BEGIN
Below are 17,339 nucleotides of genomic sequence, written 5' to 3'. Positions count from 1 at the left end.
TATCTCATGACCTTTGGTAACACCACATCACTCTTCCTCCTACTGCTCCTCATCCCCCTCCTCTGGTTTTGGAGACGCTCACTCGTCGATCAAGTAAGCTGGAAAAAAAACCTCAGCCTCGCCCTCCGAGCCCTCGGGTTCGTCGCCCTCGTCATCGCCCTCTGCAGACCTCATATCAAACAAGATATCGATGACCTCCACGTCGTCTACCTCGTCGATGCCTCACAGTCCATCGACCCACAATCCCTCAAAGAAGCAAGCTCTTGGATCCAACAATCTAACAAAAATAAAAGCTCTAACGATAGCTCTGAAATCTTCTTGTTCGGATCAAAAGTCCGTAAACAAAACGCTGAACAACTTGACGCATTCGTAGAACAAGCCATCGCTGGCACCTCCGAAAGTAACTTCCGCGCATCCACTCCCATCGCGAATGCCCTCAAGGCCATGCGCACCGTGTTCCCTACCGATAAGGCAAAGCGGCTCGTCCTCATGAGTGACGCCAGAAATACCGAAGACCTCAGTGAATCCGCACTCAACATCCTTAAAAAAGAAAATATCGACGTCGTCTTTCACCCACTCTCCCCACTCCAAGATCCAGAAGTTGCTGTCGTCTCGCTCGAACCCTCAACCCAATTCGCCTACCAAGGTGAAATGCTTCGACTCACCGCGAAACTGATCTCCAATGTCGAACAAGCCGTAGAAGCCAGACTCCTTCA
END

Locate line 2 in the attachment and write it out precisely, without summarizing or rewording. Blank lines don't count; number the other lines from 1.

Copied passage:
TATCTCATGACCTTTGGTAACACCACATCACTCTTCCTCCTACTGCTCCTCATCCCCCTCCTCTGGTTTTGGAGACGCTCACTCGTCGATCAAGTAAGCTGGAAAAAAAACCTCAGCCTCGCCCTCCGAGCCCTCGGGTTCGTCGCCCTCGTCATCGCCCTCTGCAGACCTCATATCAAACAAGATATCGATGACCTCCACGTCGTCTACCTCGTCGATGCCTCACAGTCCATCGACCCACAATCCCTCAAAGAAGCAAGCTCTTGGATCCAACAATCTAACAAAAATAAAAGCTCTAACGATAGCTCTGAAATCTTCTTGTTCGGATCAAAAGTCCGTAAACAAAACGCTGAACAACTTGACGCATTCGTAGAACAAGCCATCGCTGGCACCTCCGAAAGTAACTTCCGCGCATCCACTCCCATCGCGAATGCCCTCAAGGCCATGCGCACCGTGTTCCCTACCGATAAGGCAAAGCGGCTCGTCCTCATGAGTGACGCCAGAAATACCGAAGACCTCAGTGAATCCGCACTCAACATCCTTAAAAAAGAAAATATCGACGTCGTCTTTCACCCACTCTCCCCACTCCAAGATCCAGAAGTTGCTGTCGTCTCGCTCGAACCCTCAACCCAATTCGCCTACCAAGGTGAAATGCTTCGACTCACCGCGAAACTGATCTCCAATGTCGAACAAGCCGTAGAAGCCAGACTCCTTCA